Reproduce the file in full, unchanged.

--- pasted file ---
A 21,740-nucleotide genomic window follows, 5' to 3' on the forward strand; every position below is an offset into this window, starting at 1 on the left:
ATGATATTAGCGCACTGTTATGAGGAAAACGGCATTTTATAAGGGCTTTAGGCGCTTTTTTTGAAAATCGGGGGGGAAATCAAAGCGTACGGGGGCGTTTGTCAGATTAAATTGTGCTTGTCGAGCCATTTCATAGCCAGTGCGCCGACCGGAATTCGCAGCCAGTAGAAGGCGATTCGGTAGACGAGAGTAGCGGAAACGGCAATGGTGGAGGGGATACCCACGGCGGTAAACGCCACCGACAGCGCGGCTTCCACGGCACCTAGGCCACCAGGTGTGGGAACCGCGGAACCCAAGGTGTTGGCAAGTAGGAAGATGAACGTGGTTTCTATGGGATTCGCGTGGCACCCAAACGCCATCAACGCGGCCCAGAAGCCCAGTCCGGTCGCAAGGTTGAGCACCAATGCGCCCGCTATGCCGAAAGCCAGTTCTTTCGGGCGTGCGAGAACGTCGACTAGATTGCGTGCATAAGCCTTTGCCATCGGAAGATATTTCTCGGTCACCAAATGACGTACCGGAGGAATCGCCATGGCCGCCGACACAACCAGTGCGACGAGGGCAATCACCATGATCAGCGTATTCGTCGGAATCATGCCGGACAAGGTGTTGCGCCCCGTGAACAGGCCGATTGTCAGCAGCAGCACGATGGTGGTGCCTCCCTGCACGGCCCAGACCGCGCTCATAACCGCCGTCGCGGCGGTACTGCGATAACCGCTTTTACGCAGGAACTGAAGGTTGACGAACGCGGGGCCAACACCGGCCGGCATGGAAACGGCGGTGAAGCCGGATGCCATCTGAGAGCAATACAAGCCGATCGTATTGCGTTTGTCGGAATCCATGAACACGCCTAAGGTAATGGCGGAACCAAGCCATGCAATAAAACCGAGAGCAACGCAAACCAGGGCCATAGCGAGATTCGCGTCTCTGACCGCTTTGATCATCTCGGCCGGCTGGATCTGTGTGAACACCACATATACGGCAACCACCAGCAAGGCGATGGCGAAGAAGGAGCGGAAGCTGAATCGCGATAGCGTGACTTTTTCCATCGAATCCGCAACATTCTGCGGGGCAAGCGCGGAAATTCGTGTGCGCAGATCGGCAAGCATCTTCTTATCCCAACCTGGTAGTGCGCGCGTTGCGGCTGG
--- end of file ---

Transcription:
A 21,740-nucleotide genomic window follows, 5' to 3' on the forward strand; every position below is an offset into this window, starting at 1 on the left:
ATGATATTAGCGCACTGTTATGAGGAAAACGGCATTTTATAAGGGCTTTAGGCGCTTTTTTTGAAAATCGGGGGGGAAATCAAAGCGTACGGGGGCGTTTGTCAGATTAAATTGTGCTTGTCGAGCCATTTCATAGCCAGTGCGCCGACCGGAATTCGCAGCCAGTAGAAGGCGATTCGGTAGACGAGAGTAGCGGAAACGGCAATGGTGGAGGGGATACCCACGGCGGTAAACGCCACCGACAGCGCGGCTTCCACGGCACCTAGGCCACCAGGTGTGGGAACCGCGGAACCCAAGGTGTTGGCAAGTAGGAAGATGAACGTGGTTTCTATGGGATTCGCGTGGCACCCAAACGCCATCAACGCGGCCCAGAAGCCCAGTCCGGTCGCAAGGTTGAGCACCAATGCGCCCGCTATGCCGAAAGCCAGTTCTTTCGGGCGTGCGAGAACGTCGACTAGATTGCGTGCATAAGCCTTTGCCATCGGAAGATATTTCTCGGTCACCAAATGACGTACCGGAGGAATCGCCATGGCCGCCGACACAACCAGTGCGACGAGGGCAATCACCATGATCAGCGTATTCGTCGGAATCATGCCGGACAAGGTGTTGCGCCCCGTGAACAGGCCGATTGTCAGCAGCAGCACGATGGTGGTGCCTCCCTGCACGGCCCAGACCGCGCTCATAACCGCCGTCGCGGCGGTACTGCGATAACCGCTTTTACGCAGGAACTGAAGGTTGACGAACGCGGGGCCAACACCGGCCGGCATGGAAACGGCGGTGAAGCCGGATGCCATCTGAGAGCAATACAAGCCGATCGTATTGCGTTTGTCGGAATCCATGAACACGCCTAAGGTAATGGCGGAACCAAGCCATGCAATAAAACCGAGAGCAACGCAAACCAGGGCCATAGCGAGATTCGCGTCTCTGACCGCTTTGATCATCTCGGCCGGCTGGATCTGTGTGAACACCACATATACGGCAACCACCAGCAAGGCGATGGCGAAGAAGGAGCGGAAGCTGAATCGCGATAGCGTGACTTTTTCCATCGAATCCGCAACATTCTGCGGGGCAAGCGCGGAAATTCGTGTGCGCAGATCGGCAAGCATCTTCTTATCCCAACCTGGTAGTGCGCGCGTTGCGGCTGG